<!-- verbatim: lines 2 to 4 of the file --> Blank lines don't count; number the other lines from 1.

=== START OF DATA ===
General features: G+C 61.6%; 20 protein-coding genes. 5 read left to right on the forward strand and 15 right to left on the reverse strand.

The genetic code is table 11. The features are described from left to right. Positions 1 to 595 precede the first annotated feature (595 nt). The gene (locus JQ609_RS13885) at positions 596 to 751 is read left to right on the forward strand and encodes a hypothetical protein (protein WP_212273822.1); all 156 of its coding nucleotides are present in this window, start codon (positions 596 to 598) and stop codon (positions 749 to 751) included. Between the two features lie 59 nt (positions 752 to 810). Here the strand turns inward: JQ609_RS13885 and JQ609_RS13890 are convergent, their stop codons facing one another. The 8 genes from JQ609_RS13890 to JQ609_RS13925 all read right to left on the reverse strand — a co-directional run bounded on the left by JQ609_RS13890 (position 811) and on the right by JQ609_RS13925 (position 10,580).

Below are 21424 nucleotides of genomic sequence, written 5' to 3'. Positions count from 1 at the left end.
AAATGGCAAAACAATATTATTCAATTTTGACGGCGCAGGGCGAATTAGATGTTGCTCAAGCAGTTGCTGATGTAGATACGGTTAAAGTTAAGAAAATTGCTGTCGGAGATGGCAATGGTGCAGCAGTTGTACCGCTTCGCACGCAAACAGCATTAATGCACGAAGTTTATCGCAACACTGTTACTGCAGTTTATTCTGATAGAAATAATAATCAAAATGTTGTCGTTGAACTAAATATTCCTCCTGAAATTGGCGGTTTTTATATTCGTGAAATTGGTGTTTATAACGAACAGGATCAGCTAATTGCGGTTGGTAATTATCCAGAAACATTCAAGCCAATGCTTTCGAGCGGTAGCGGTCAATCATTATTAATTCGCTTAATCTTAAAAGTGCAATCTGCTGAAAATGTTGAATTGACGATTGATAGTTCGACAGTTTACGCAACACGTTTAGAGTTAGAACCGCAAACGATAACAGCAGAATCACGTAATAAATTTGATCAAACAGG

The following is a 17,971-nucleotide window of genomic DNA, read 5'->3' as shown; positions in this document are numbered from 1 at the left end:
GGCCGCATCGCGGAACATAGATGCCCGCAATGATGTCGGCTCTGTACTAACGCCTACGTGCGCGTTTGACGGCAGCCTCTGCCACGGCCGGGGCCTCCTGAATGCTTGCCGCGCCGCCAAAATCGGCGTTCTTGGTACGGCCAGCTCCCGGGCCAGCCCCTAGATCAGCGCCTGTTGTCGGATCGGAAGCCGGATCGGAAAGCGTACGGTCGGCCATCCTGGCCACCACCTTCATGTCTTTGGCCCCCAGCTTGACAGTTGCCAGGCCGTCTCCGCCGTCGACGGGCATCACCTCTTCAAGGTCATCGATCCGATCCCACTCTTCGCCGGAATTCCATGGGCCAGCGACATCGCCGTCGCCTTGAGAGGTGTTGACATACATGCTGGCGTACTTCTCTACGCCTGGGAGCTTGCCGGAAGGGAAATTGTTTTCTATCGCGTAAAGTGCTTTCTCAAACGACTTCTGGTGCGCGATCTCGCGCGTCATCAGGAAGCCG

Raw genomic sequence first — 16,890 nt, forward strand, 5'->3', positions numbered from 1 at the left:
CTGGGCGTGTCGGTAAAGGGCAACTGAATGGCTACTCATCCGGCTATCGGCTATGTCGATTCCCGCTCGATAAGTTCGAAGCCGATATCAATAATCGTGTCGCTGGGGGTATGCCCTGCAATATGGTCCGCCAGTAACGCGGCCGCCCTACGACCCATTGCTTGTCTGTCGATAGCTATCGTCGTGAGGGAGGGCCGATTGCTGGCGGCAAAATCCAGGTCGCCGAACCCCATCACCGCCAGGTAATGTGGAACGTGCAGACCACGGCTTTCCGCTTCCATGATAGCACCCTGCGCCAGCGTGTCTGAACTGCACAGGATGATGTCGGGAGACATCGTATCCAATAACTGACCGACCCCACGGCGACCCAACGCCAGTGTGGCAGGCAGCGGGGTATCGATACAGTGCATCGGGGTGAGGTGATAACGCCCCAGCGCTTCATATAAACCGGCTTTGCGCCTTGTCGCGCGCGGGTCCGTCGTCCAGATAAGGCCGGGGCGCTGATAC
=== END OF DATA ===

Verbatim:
The genetic code is table 11. The features are described from left to right. Positions 1 to 595 precede the first annotated feature (595 nt). The gene (locus JQ609_RS13885) at positions 596 to 751 is read left to right on the forward strand and encodes a hypothetical protein (protein WP_212273822.1); all 156 of its coding nucleotides are present in this window, start codon (positions 596 to 598) and stop codon (positions 749 to 751) included. Between the two features lie 59 nt (positions 752 to 810). Here the strand turns inward: JQ609_RS13885 and JQ609_RS13890 are convergent, their stop codons facing one another. The 8 genes from JQ609_RS13890 to JQ609_RS13925 all read right to left on the reverse strand — a co-directional run bounded on the left by JQ609_RS13890 (position 811) and on the right by JQ609_RS13925 (position 10,580).

Below are 21424 nucleotides of genomic sequence, written 5' to 3'. Positions count from 1 at the left end.
AAATGGCAAAACAATATTATTCAATTTTGACGGCGCAGGGCGAATTAGATGTTGCTCAAGCAGTTGCTGATGTAGATACGGTTAAAGTTAAGAAAATTGCTGTCGGAGATGGCAATGGTGCAGCAGTTGTACCGCTTCGCACGCAAACAGCATTAATGCACGAAGTTTATCGCAACACTGTTACTGCAGTTTATTCTGATAGAAATAATAATCAAAATGTTGTCGTTGAACTAAATATTCCTCCTGAAATTGGCGGTTTTTATATTCGTGAAATTGGTGTTTATAACGAACAGGATCAGCTAATTGCGGTTGGTAATTATCCAGAAACATTCAAGCCAATGCTTTCGAGCGGTAGCGGTCAATCATTATTAATTCGCTTAATCTTAAAAGTGCAATCTGCTGAAAATGTTGAATTGACGATTGATAGTTCGACAGTTTACGCAACACGTTTAGAGTTAGAACCGCAAACGATAACAGCAGAATCACGTAATAAATTTGATCAAACAGG